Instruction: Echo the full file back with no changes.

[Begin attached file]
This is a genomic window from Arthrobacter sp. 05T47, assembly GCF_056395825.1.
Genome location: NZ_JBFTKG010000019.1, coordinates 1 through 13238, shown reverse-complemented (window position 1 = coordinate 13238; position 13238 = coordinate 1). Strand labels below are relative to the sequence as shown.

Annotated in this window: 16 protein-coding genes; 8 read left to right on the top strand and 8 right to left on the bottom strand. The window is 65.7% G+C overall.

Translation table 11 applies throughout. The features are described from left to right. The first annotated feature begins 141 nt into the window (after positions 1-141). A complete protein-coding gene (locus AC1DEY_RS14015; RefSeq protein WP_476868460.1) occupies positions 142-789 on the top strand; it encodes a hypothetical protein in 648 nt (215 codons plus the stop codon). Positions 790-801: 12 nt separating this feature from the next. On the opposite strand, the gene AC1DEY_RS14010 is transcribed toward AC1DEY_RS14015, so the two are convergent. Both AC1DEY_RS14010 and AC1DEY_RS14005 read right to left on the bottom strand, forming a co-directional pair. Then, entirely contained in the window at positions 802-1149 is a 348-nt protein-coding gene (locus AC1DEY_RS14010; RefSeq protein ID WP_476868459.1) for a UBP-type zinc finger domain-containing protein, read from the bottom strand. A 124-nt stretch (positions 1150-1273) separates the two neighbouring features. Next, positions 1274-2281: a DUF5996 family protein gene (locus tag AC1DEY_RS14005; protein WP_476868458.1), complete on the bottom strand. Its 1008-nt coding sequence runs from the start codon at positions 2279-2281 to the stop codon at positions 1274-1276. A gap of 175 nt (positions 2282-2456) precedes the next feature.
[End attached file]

This is a genomic window from Arthrobacter sp. 05T47, assembly GCF_056395825.1.
Genome location: NZ_JBFTKG010000019.1, coordinates 1 through 13238, shown reverse-complemented (window position 1 = coordinate 13238; position 13238 = coordinate 1). Strand labels below are relative to the sequence as shown.

Annotated in this window: 16 protein-coding genes; 8 read left to right on the top strand and 8 right to left on the bottom strand. The window is 65.7% G+C overall.

Translation table 11 applies throughout. The features are described from left to right. The first annotated feature begins 141 nt into the window (after positions 1-141). A complete protein-coding gene (locus AC1DEY_RS14015; RefSeq protein WP_476868460.1) occupies positions 142-789 on the top strand; it encodes a hypothetical protein in 648 nt (215 codons plus the stop codon). Positions 790-801: 12 nt separating this feature from the next. On the opposite strand, the gene AC1DEY_RS14010 is transcribed toward AC1DEY_RS14015, so the two are convergent. Both AC1DEY_RS14010 and AC1DEY_RS14005 read right to left on the bottom strand, forming a co-directional pair. Then, entirely contained in the window at positions 802-1149 is a 348-nt protein-coding gene (locus AC1DEY_RS14010; RefSeq protein ID WP_476868459.1) for a UBP-type zinc finger domain-containing protein, read from the bottom strand. A 124-nt stretch (positions 1150-1273) separates the two neighbouring features. Next, positions 1274-2281: a DUF5996 family protein gene (locus tag AC1DEY_RS14005; protein WP_476868458.1), complete on the bottom strand. Its 1008-nt coding sequence runs from the start codon at positions 2279-2281 to the stop codon at positions 1274-1276. A gap of 175 nt (positions 2282-2456) precedes the next feature.